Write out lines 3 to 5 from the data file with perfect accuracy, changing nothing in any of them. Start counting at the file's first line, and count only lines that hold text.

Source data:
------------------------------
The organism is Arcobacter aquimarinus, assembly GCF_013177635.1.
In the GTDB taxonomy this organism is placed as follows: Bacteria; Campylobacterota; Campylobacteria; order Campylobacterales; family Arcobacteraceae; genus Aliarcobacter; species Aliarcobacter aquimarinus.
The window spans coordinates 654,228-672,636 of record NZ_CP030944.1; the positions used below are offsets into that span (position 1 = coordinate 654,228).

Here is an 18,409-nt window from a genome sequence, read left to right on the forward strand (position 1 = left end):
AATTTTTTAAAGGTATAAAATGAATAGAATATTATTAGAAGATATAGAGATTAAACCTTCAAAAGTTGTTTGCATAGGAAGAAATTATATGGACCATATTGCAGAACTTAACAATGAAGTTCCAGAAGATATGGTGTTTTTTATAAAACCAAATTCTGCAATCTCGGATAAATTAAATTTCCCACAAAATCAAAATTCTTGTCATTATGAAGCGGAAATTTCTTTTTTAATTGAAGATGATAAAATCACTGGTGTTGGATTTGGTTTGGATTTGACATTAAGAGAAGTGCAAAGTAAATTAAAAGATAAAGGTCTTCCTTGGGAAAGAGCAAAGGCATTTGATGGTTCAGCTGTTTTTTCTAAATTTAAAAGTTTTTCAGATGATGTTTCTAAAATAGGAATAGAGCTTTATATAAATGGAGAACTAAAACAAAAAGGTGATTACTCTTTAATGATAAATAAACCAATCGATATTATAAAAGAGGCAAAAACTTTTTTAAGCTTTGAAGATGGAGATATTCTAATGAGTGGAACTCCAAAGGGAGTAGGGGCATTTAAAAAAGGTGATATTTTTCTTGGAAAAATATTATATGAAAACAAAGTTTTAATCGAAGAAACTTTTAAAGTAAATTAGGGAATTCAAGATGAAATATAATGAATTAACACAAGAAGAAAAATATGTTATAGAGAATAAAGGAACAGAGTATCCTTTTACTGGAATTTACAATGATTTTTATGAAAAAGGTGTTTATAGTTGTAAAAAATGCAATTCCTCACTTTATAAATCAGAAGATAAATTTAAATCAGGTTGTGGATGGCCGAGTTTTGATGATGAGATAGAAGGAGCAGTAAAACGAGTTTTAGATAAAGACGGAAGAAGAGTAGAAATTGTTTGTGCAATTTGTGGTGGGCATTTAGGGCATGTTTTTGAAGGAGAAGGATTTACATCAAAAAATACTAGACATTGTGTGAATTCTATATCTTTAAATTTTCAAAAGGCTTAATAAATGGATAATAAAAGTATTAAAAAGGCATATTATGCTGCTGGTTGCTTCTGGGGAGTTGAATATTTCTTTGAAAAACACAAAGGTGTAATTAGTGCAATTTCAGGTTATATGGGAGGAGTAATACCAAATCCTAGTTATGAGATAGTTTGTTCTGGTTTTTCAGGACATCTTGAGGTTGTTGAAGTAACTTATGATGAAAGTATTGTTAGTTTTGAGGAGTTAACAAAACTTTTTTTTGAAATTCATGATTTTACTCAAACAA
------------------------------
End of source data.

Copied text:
The window spans coordinates 654,228-672,636 of record NZ_CP030944.1; the positions used below are offsets into that span (position 1 = coordinate 654,228).

Here is an 18,409-nt window from a genome sequence, read left to right on the forward strand (position 1 = left end):
AATTTTTTAAAGGTATAAAATGAATAGAATATTATTAGAAGATATAGAGATTAAACCTTCAAAAGTTGTTTGCATAGGAAGAAATTATATGGACCATATTGCAGAACTTAACAATGAAGTTCCAGAAGATATGGTGTTTTTTATAAAACCAAATTCTGCAATCTCGGATAAATTAAATTTCCCACAAAATCAAAATTCTTGTCATTATGAAGCGGAAATTTCTTTTTTAATTGAAGATGATAAAATCACTGGTGTTGGATTTGGTTTGGATTTGACATTAAGAGAAGTGCAAAGTAAATTAAAAGATAAAGGTCTTCCTTGGGAAAGAGCAAAGGCATTTGATGGTTCAGCTGTTTTTTCTAAATTTAAAAGTTTTTCAGATGATGTTTCTAAAATAGGAATAGAGCTTTATATAAATGGAGAACTAAAACAAAAAGGTGATTACTCTTTAATGATAAATAAACCAATCGATATTATAAAAGAGGCAAAAACTTTTTTAAGCTTTGAAGATGGAGATATTCTAATGAGTGGAACTCCAAAGGGAGTAGGGGCATTTAAAAAAGGTGATATTTTTCTTGGAAAAATATTATATGAAAACAAAGTTTTAATCGAAGAAACTTTTAAAGTAAATTAGGGAATTCAAGATGAAATATAATGAATTAACACAAGAAGAAAAATATGTTATAGAGAATAAAGGAACAGAGTATCCTTTTACTGGAATTTACAATGATTTTTATGAAAAAGGTGTTTATAGTTGTAAAAAATGCAATTCCTCACTTTATAAATCAGAAGATAAATTTAAATCAGGTTGTGGATGGCCGAGTTTTGATGATGAGATAGAAGGAGCAGTAAAACGAGTTTTAGATAAAGACGGAAGAAGAGTAGAAATTGTTTGTGCAATTTGTGGTGGGCATTTAGGGCATGTTTTTGAAGGAGAAGGATTTACATCAAAAAATACTAGACATTGTGTGAATTCTATATCTTTAAATTTTCAAAAGGCTTAATAAATGGATAATAAAAGTATTAAAAAGGCATATTATGCTGCTGGTTGCTTCTGGGGAGTTGAATATTTCTTTGAAAAACACAAAGGTGTAATTAGTGCAATTTCAGGTTATATGGGAGGAGTAATACCAAATCCTAGTTATGAGATAGTTTGTTCTGGTTTTTCAGGACATCTTGAGGTTGTTGAAGTAACTTATGATGAAAGTATTGTTAGTTTTGAGGAGTTAACAAAACTTTTTTTTGAAATTCATGATTTTACTCAAACAA